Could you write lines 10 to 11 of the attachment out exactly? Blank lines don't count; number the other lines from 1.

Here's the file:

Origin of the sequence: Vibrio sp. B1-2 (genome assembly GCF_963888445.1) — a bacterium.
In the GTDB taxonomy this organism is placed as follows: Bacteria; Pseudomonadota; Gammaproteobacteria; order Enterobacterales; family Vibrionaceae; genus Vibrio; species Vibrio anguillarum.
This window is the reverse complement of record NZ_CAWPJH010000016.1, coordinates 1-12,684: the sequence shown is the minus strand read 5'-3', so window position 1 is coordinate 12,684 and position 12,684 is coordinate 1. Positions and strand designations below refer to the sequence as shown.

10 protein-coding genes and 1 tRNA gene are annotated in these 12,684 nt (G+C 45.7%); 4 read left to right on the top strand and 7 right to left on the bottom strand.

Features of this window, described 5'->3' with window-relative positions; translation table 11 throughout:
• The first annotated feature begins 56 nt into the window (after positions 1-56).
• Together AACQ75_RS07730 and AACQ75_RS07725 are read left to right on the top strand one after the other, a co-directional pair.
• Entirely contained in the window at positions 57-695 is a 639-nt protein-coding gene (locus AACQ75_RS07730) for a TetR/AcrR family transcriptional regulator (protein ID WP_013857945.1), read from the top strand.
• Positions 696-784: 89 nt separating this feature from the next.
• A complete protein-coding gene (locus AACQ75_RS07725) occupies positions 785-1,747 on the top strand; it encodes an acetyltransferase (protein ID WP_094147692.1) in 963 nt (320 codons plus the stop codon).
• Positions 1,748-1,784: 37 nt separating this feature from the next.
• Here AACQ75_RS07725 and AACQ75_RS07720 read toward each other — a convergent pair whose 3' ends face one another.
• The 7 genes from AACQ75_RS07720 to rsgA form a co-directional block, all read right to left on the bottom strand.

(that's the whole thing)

• A complete protein-coding gene (locus AACQ75_RS07725) occupies positions 785-1,747 on the top strand; it encodes an acetyltransferase (protein ID WP_094147692.1) in 963 nt (320 codons plus the stop codon).
• Positions 1,748-1,784: 37 nt separating this feature from the next.